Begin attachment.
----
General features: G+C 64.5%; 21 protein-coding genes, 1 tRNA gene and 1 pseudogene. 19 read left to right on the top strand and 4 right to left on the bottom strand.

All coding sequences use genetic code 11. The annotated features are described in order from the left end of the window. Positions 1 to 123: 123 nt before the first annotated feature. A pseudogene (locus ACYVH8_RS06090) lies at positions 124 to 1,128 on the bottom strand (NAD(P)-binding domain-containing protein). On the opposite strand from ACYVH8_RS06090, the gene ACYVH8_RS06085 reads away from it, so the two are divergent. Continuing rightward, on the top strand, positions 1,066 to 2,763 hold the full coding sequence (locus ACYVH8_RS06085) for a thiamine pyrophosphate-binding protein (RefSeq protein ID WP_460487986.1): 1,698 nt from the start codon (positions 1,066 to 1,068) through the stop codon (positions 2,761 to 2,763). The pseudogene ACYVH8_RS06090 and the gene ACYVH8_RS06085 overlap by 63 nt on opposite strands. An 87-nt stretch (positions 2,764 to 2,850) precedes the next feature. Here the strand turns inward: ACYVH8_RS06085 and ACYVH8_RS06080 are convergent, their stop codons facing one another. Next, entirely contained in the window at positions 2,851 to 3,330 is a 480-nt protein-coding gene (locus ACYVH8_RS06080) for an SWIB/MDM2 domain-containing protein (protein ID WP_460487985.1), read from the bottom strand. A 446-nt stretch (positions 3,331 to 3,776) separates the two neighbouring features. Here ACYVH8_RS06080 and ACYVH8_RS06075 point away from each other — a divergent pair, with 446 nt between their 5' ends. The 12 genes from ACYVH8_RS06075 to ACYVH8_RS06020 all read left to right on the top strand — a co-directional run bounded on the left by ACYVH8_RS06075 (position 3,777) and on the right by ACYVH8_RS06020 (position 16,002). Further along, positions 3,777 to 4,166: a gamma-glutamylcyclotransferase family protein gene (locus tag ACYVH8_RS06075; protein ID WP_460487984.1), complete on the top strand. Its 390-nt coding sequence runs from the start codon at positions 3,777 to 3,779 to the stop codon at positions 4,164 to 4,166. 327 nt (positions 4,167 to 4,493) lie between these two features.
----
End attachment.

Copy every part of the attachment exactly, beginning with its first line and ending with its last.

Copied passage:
General features: G+C 64.5%; 21 protein-coding genes, 1 tRNA gene and 1 pseudogene. 19 read left to right on the top strand and 4 right to left on the bottom strand.

All coding sequences use genetic code 11. The annotated features are described in order from the left end of the window. Positions 1 to 123: 123 nt before the first annotated feature. A pseudogene (locus ACYVH8_RS06090) lies at positions 124 to 1,128 on the bottom strand (NAD(P)-binding domain-containing protein). On the opposite strand from ACYVH8_RS06090, the gene ACYVH8_RS06085 reads away from it, so the two are divergent. Continuing rightward, on the top strand, positions 1,066 to 2,763 hold the full coding sequence (locus ACYVH8_RS06085) for a thiamine pyrophosphate-binding protein (RefSeq protein ID WP_460487986.1): 1,698 nt from the start codon (positions 1,066 to 1,068) through the stop codon (positions 2,761 to 2,763). The pseudogene ACYVH8_RS06090 and the gene ACYVH8_RS06085 overlap by 63 nt on opposite strands. An 87-nt stretch (positions 2,764 to 2,850) precedes the next feature. Here the strand turns inward: ACYVH8_RS06085 and ACYVH8_RS06080 are convergent, their stop codons facing one another. Next, entirely contained in the window at positions 2,851 to 3,330 is a 480-nt protein-coding gene (locus ACYVH8_RS06080) for an SWIB/MDM2 domain-containing protein (protein ID WP_460487985.1), read from the bottom strand. A 446-nt stretch (positions 3,331 to 3,776) separates the two neighbouring features. Here ACYVH8_RS06080 and ACYVH8_RS06075 point away from each other — a divergent pair, with 446 nt between their 5' ends. The 12 genes from ACYVH8_RS06075 to ACYVH8_RS06020 all read left to right on the top strand — a co-directional run bounded on the left by ACYVH8_RS06075 (position 3,777) and on the right by ACYVH8_RS06020 (position 16,002). Further along, positions 3,777 to 4,166: a gamma-glutamylcyclotransferase family protein gene (locus tag ACYVH8_RS06075; protein ID WP_460487984.1), complete on the top strand. Its 390-nt coding sequence runs from the start codon at positions 3,777 to 3,779 to the stop codon at positions 4,164 to 4,166. 327 nt (positions 4,167 to 4,493) lie between these two features.